With 5 key drivers Selfridges is leading the way to a sustainable fashion retail environment:

  1. Sustainability
  2. Our People
  3. Our Partners
  4. Our Business
  5. Our Environment


Selfridges has set a target to reduce 15% of their carbon footprint by 2020.


“Selfridges are world leaders, and if you change what people see and what is in fashion, you start to change everything- and we have to change things (…)” Professor Dilys Williams, Director of Centre for Sustainable fashion



Sustainability Matters?

Producing goods in a way that is sustainable to the environment is becoming more and more important to consumers and the environment itself.

The survey from West Monroe in 2014 found that more than half of the consumers surveyed (54%) are willing to pay at least 5% higher prices for a sustainable product and interestingly  most commented that the extra amount they would be willing to spend would depend on how “green” the product is. In terms of delivery the survey found that the largest percentage of respondents were willing to accept a one day inconvenience (34%). A slightly smaller percentage (30%) were willing to accept a three day delay.

Nielsen 2014

Nielsen reported that more than half (55%) of global respondents are willing to pay extra for products and services from companies that are committed to positive social and environmental impact—an increase from 50 percent in 2012 and 45 percent in 2011.

With consumers looking for more sustainable ways of acting, important questions are starting to be asked by organisations about whether sustainable practices should be the norm for their wider supply chains. In 2015 West Monroe and the Supply and Value Chain Centre at Loyola University Chicago surveyed multi national companies to find out their current business tendency towards sustainable practices.


The motivations for implementing sustainability initiatives vary greatly. The top motivator was brand image improvement, followed by innovation in products or processes and then executive management decision. Sustainability can be a clear differentiator and source of competitive advantage, in addition to its other benefits.


Approximately 56% of respondents are intensifying their efforts in green supply chain. Awareness and, more importantly, action are becoming commonplace and are increasing in both quantity and intensity.  Only two indicate there are no plans to add any sustainability initiatives.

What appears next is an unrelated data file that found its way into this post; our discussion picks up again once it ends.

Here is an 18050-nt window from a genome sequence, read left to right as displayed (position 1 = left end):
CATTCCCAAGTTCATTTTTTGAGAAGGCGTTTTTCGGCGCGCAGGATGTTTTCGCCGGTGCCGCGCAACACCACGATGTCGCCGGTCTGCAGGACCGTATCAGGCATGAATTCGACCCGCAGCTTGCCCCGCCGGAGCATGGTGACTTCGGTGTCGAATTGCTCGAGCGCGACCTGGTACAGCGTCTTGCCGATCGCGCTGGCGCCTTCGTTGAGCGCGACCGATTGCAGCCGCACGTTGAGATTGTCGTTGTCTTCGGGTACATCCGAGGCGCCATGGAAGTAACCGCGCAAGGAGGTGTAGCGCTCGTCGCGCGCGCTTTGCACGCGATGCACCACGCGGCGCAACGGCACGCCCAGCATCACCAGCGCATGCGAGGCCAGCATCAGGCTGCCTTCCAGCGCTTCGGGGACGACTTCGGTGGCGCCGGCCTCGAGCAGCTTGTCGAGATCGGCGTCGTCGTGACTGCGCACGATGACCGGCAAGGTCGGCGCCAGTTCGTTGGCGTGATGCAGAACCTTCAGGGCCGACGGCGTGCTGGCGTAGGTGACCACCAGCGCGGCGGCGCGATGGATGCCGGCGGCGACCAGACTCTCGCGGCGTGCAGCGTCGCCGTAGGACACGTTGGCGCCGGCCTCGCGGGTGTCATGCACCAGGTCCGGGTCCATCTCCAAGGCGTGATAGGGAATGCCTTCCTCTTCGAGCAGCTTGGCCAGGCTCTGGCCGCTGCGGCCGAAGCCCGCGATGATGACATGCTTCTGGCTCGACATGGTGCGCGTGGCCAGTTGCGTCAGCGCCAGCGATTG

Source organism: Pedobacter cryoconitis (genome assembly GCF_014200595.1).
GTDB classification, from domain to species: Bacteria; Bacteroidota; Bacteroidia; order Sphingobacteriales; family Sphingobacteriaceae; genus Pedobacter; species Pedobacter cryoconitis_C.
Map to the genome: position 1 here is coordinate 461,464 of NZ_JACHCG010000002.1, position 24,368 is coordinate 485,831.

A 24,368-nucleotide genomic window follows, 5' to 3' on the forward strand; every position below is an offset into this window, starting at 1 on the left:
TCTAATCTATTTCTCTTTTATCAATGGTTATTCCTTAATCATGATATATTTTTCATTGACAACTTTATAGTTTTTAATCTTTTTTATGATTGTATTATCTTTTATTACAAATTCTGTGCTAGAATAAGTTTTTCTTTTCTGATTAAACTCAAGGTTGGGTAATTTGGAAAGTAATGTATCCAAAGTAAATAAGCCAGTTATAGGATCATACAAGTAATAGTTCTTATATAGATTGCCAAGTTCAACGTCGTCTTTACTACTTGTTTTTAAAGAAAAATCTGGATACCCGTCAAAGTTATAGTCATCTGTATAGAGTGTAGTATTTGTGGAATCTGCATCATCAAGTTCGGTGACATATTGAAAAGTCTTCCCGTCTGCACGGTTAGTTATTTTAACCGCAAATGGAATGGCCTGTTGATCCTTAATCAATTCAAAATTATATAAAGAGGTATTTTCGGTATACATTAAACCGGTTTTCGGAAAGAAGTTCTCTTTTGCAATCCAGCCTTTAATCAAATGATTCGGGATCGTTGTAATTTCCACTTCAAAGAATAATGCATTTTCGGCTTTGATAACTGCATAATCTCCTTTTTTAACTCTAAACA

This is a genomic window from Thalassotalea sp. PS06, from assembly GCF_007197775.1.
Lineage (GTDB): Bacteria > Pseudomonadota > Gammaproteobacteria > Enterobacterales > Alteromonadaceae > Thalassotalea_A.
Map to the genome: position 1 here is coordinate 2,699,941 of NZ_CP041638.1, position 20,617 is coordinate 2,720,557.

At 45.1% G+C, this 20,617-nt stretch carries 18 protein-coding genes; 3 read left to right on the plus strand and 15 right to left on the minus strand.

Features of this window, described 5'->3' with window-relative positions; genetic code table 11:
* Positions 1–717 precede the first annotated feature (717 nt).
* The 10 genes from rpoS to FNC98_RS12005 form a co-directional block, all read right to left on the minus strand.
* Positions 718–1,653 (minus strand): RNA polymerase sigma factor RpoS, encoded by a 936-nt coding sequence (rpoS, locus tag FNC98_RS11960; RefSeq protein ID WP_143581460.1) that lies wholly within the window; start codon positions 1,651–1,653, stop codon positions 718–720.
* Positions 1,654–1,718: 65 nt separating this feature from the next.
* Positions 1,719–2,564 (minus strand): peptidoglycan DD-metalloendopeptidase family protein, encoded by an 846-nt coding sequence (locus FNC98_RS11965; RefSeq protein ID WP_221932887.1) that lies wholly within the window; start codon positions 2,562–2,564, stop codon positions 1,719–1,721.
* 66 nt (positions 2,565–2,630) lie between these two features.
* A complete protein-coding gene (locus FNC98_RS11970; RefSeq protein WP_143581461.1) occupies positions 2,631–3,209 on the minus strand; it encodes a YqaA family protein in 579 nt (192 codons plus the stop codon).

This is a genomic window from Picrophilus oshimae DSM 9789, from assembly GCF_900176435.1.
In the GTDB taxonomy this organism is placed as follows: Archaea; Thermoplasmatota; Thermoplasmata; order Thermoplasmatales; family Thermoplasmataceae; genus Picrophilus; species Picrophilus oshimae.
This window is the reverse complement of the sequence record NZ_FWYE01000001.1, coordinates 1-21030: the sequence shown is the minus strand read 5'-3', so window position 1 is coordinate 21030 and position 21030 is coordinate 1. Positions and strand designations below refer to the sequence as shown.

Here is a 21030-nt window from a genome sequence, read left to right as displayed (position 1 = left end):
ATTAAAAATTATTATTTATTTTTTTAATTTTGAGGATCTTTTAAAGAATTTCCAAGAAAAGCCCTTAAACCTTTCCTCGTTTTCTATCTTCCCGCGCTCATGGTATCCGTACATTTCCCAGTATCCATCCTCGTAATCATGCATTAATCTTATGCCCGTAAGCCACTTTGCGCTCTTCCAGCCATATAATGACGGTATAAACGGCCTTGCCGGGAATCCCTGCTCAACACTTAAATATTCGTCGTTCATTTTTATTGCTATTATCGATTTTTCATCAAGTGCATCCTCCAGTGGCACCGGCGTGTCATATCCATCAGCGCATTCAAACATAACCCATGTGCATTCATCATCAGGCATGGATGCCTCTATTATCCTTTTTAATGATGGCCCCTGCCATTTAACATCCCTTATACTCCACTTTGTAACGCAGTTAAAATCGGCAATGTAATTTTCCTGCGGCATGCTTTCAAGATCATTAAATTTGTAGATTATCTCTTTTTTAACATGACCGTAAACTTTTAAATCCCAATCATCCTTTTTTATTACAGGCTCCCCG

Contact us if your company is looking for transparent sustainable production to gain a competitive advantage.

Consumers Are Increasingly Demanding More Than A Comfortable And Fashionable Product

The today’s global cotton industry has seen significant trends however the main driver is still the consumer demand.

The primary message delivered by panelists during the Third Open Session of the International Cotton Advisory Committee (ICAC) was that consumers are increasingly demanding more than a comfortable and fashionable product at a reasonable price – they want to know the product’s story, too.

“Price and functionality are the primary drivers of consumer demand and will be for the foreseeable future, but sustainability is steadily growing in importance for buyers,” said Prem Malik, a partner with Techware Consultants.

“Our customers love everything about cotton,” said Pascal Brun, global supply chain manager for H&M. “However, their concerns about sustainability are not going to go away. People want to know the story behind the products they buy: what they are made of, where they come from, and what impact they have on the environment.”

Pramod Singh, cotton leader at IKEA mentioned “Retailers need to be able to tell that story or the customers will go to someone who can,” he said. “Being able to talk about sustainability isn’t enough to gain customers, but not being able to talk about sustainability is enough to lose them.”

Ultimately, all stakeholders in the cotton value chain have a role to play when it comes to increasing transparency and traceability.  The actively engage the end consumer in the process could pay big dividends in the long run.

“The cotton industry needs to take advantage of consumers’ hunger for knowledge by involving them in the sustainability movement,” Brun said. “For example, educating consumers about the benefits of recycling their clothing and textiles is not only beneficial for the environment, it makes people feel good when they purchase products made from cotton.”

International Cotton Advisory Committee (Dec 2015)

Organic Cotton ready for ginning (Chetna Organic)